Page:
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Tips For Cat Training With Timid Cats


Guest PipDG
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Guest PipDG

Hi there

We have three cats - a nearly-two-year-old little Burmese girl, an 11 year old Burmese boy and a tortie female moggie. We already own one greyhound, five year old Emmie. We got her in March last year. The kitten got used to her within a few weeks, but we lost the moggie and ultimately had to catch her and lock her in the house for a couple of weeks. The male cat took several months to get comfortable being around Em. Em was extremely trainable and in fact was slightly scared of the cats, and we therefore had to do very little with her. It took nearly a year, but all cats were eventually spending substantial periods of time in the house, and Em was ignoring them.

 

So we decided to try again! We had a foster a month or two ago who was a complete disaster. He was cat-trainable in the kennels but not here and would have required far more time than we had available. A few weeks ago another grey boy came up on the GAP website who sounded very positive - calm and needing a good home. The kennel manager seemed to think he wouldn't take too much work to be safe around the cats.

 

We brought him home Thursday night and it's now early Saturday afternoon, so obviously it's early days and I have no major concerns regarding his ability to be trained around the cats. He has met two of them and, although curious, didn't make any moves towards trying to lunge at them. However it's difficult to advance his training when the cats are staying clear and only coming in once he's secured in the spare bedroom. For now I'm happy with settling him in, and am aware that this time is allowing them all to get used to the smell of each other, but at a certain point I'm going to want to do some more training. Plus it's hard keeping him leashed or confined on the off chance one of the cats might decide to come inside and surprise us!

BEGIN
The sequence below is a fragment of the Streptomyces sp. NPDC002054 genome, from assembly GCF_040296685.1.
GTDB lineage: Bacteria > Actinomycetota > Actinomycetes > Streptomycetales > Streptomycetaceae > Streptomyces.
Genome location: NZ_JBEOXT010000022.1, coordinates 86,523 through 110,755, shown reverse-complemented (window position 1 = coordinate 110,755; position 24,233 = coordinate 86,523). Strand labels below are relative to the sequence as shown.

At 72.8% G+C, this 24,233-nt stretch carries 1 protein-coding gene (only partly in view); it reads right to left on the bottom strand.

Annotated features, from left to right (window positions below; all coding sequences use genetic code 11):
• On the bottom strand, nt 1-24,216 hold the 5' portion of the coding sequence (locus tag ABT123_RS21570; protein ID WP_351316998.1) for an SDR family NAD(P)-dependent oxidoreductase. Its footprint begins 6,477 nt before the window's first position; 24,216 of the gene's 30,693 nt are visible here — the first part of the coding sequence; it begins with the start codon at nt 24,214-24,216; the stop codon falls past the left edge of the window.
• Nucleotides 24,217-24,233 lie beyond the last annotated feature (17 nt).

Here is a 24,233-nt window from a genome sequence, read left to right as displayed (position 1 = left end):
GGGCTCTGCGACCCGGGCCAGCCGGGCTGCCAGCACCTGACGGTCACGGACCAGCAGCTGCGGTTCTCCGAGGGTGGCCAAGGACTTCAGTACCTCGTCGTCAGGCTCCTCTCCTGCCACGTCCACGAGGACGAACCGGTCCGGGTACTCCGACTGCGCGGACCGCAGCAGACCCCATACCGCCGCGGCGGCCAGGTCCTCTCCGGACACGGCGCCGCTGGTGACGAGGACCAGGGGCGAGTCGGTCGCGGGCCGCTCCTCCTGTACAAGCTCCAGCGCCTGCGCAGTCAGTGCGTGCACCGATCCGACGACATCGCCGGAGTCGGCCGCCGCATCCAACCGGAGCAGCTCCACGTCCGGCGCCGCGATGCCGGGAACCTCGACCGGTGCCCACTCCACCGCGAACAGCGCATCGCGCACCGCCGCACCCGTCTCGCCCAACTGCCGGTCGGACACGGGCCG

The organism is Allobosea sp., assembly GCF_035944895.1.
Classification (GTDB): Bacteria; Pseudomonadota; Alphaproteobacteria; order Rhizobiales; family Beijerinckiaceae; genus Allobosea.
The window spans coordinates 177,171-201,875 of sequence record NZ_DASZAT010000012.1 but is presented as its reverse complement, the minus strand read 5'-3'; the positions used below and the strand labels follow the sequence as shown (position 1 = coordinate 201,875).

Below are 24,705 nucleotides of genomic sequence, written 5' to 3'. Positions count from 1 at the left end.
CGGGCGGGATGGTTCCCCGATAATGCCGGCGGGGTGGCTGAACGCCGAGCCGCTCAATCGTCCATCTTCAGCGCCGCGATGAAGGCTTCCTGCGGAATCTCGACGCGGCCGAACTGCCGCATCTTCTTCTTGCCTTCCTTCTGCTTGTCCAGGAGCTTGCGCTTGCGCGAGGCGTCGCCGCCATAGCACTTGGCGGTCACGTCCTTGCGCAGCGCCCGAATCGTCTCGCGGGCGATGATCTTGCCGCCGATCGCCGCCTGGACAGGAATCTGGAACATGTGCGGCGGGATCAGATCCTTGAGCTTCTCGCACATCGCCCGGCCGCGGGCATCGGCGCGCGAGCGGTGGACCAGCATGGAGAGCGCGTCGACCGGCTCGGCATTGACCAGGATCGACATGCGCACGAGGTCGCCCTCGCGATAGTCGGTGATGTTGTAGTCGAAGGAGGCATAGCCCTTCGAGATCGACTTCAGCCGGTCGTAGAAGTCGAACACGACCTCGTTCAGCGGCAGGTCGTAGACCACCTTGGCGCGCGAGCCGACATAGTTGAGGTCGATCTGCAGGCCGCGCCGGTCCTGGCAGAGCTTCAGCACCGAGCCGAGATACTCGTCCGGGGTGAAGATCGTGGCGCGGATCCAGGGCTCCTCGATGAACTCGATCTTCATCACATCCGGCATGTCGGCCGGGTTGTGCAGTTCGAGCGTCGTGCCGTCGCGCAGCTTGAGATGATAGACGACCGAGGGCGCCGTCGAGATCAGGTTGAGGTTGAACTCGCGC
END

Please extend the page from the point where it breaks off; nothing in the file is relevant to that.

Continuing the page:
Is our best option really to lock the cats inside? I doubt that any of the cats would stay calm if we tried to hold one and brought the dog into the room!

Pip

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Guest PipDG

To add to this - we had a supervised encounter this afternoon on leash and muzzle where he barely noticed the cat. Unfortunately we then had one of those incidents where you want to kick yourself for ever being so stupid. He broke out of the spare bedroom and came into the lounge where the cat jumped up and ran, so of course he chased her. He obviously didn't catch her, and we think he more saw something fun to chase than had any kind of prey intentions, but I do feel like I've jeopardised his training! He's back in the spare bedroom with my husband. I'll take him for another long walk later to make sure he's completely tired out and we'll go back to basics with the cat training again in the hope I can get us over this incident.